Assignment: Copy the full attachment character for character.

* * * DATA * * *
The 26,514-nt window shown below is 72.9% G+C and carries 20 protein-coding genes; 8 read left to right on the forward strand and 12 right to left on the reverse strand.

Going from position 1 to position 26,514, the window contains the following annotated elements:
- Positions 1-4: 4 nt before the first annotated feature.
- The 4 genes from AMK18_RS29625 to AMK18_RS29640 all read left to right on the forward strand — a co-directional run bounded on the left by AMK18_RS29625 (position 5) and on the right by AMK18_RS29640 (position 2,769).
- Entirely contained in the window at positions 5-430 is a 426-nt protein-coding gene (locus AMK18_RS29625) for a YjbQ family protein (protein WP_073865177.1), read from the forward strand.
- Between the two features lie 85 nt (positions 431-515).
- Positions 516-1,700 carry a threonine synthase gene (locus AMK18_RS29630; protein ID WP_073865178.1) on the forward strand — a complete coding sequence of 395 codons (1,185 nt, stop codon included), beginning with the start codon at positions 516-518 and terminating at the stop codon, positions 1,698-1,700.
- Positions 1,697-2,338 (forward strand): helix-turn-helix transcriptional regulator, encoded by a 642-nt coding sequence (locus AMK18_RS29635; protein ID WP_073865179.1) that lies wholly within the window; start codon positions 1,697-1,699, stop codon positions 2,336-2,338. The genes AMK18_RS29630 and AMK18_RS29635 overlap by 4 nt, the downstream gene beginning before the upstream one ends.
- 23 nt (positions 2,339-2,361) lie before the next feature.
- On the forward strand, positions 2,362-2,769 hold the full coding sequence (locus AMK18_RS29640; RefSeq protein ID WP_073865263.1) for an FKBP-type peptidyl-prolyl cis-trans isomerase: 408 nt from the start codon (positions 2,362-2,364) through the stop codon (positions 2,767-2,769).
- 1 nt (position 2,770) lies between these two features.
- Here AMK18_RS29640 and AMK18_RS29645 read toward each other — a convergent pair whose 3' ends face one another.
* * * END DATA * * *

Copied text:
The 26,514-nt window shown below is 72.9% G+C and carries 20 protein-coding genes; 8 read left to right on the forward strand and 12 right to left on the reverse strand.

Going from position 1 to position 26,514, the window contains the following annotated elements:
- Positions 1-4: 4 nt before the first annotated feature.
- The 4 genes from AMK18_RS29625 to AMK18_RS29640 all read left to right on the forward strand — a co-directional run bounded on the left by AMK18_RS29625 (position 5) and on the right by AMK18_RS29640 (position 2,769).
- Entirely contained in the window at positions 5-430 is a 426-nt protein-coding gene (locus AMK18_RS29625) for a YjbQ family protein (protein WP_073865177.1), read from the forward strand.
- Between the two features lie 85 nt (positions 431-515).
- Positions 516-1,700 carry a threonine synthase gene (locus AMK18_RS29630; protein ID WP_073865178.1) on the forward strand — a complete coding sequence of 395 codons (1,185 nt, stop codon included), beginning with the start codon at positions 516-518 and terminating at the stop codon, positions 1,698-1,700.
- Positions 1,697-2,338 (forward strand): helix-turn-helix transcriptional regulator, encoded by a 642-nt coding sequence (locus AMK18_RS29635; protein ID WP_073865179.1) that lies wholly within the window; start codon positions 1,697-1,699, stop codon positions 2,336-2,338. The genes AMK18_RS29630 and AMK18_RS29635 overlap by 4 nt, the downstream gene beginning before the upstream one ends.
- 23 nt (positions 2,339-2,361) lie before the next feature.
- On the forward strand, positions 2,362-2,769 hold the full coding sequence (locus AMK18_RS29640; RefSeq protein ID WP_073865263.1) for an FKBP-type peptidyl-prolyl cis-trans isomerase: 408 nt from the start codon (positions 2,362-2,364) through the stop codon (positions 2,767-2,769).
- 1 nt (position 2,770) lies between these two features.
- Here AMK18_RS29640 and AMK18_RS29645 read toward each other — a convergent pair whose 3' ends face one another.